The benefits of online teaching

Sheila Thomas writes.

I read with interest Ella Rhodes’ article ‘Preparing for the new teaching term’, outlining the experiences of academics in finding innovative ways of supporting students in their learning during the pandemic (October issue).

I can give equally positive feedback from the school experience of teaching and learning online. I was approached in November 2020 by a former colleague who had become the Headteacher of a secondary school in the Midlands. She related to me the difficulties the school had encountered in recruiting a maternity cover teacher for A level Psychology for January to December 2021. The usual avenues had proved unfruitful, people being naturally unwilling to relocate mid-pandemic for a position which would finish halfway through the academic year, with the successful candidate potentially facing six months of unemployment afterwards. I now live in Portugal, having relocated here after teaching Psychology for 25 years in UK schools, and together we worked out a way of making the online teaching both practical and enriching.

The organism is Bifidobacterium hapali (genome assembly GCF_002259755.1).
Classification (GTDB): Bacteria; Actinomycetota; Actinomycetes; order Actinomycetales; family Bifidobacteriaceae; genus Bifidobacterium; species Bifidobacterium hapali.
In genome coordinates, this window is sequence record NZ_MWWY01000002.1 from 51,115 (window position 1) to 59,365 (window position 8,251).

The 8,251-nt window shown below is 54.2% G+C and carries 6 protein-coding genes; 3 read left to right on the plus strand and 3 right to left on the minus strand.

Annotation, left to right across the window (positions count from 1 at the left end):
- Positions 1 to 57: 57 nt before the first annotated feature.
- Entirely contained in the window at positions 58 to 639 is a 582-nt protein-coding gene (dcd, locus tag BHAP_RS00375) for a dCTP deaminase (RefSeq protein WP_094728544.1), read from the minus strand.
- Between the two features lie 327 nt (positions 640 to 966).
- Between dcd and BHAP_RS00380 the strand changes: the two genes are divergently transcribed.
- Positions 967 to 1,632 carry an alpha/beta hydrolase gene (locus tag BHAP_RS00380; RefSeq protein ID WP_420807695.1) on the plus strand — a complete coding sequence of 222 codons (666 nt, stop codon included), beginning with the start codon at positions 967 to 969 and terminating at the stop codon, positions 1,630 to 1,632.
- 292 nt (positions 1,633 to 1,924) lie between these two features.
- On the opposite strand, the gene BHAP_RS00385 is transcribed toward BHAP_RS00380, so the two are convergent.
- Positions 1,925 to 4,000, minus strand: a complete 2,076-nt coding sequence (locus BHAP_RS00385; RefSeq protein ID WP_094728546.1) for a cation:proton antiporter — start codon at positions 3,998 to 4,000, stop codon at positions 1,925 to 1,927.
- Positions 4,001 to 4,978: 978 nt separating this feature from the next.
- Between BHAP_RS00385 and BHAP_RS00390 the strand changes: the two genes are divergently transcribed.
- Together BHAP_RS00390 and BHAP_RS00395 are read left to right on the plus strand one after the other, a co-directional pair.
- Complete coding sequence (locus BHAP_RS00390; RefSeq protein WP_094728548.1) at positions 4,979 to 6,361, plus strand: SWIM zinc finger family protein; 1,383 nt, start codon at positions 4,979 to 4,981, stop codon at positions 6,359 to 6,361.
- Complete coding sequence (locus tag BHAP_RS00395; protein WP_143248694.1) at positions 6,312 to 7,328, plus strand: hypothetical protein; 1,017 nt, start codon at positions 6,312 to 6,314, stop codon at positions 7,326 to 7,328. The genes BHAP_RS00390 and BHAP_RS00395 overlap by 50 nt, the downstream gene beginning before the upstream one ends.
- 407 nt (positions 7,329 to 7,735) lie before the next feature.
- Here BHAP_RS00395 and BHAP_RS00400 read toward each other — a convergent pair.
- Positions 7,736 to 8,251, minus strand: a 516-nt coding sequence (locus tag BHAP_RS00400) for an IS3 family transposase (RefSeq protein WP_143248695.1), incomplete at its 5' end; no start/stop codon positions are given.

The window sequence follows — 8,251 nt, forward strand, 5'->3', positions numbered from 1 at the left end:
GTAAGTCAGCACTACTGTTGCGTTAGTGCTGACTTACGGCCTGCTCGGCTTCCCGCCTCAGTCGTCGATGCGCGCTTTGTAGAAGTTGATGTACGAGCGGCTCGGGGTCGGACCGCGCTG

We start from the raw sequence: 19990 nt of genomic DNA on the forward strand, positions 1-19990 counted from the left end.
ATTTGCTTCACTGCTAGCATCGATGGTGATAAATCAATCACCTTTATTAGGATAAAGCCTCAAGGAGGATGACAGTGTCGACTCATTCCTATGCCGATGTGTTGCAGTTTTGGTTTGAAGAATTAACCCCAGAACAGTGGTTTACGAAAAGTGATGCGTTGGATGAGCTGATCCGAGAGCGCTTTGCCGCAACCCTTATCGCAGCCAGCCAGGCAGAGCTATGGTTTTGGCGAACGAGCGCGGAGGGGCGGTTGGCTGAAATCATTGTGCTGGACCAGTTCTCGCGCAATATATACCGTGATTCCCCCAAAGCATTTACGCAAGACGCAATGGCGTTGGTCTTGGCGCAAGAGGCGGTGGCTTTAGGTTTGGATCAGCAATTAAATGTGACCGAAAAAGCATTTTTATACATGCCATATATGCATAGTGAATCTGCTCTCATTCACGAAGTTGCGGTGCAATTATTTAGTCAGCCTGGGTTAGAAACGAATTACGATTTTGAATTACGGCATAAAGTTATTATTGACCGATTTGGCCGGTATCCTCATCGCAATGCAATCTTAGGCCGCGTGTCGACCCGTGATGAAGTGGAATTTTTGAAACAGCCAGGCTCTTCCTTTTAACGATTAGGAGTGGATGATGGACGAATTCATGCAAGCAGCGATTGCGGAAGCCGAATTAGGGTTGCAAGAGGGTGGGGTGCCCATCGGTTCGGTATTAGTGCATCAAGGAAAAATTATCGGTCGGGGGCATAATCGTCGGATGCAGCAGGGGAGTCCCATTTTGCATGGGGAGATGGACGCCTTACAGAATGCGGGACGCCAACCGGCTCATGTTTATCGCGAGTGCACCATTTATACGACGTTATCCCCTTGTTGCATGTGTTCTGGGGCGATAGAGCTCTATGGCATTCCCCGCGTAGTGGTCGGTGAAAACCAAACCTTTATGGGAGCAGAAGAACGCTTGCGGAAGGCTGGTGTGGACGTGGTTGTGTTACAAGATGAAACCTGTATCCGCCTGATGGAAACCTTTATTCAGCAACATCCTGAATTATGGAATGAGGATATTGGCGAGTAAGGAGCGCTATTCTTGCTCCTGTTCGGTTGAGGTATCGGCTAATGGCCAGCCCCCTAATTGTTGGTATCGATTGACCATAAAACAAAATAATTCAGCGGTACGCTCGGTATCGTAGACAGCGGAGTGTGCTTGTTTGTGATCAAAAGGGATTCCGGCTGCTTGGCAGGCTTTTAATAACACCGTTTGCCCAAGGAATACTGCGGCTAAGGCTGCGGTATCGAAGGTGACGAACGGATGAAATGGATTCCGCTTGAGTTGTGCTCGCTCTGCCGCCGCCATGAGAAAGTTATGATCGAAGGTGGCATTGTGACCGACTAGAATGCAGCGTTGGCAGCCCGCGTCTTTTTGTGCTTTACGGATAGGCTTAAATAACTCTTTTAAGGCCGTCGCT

Using GoogleMeet, I was able to teach large classes even during lockdown. I found that students, working in the comfort and privacy of their own bedrooms, without the distractions of others in a classroom environment, were able to focus much more effectively. It also became apparent that, for some of the more reticent and shy students, contributing verbally on screen was much less daunting than speaking in front of the whole group in a classroom.

I would also endorse Dr Nordmann’s view in the article that online chat boxes provide a very comfortable way for students to interact with me and each other. Inclusivity and flexibility increased using online methods, and greater responsibility was taken by students for independent learning. The lack of social contact was without doubt a major burden for the students, but breakout rooms and small group activities made it possible to build a sense of community and belonging.

It is the school’s intention to make this innovative solution to its recruitment difficulties more widely known. After all, there is a great wealth of expertise amongst retired teachers and other academic staff who may have moved on to other things. Using technology creatively in this way enables everyone to benefit.

Sheila Thomas

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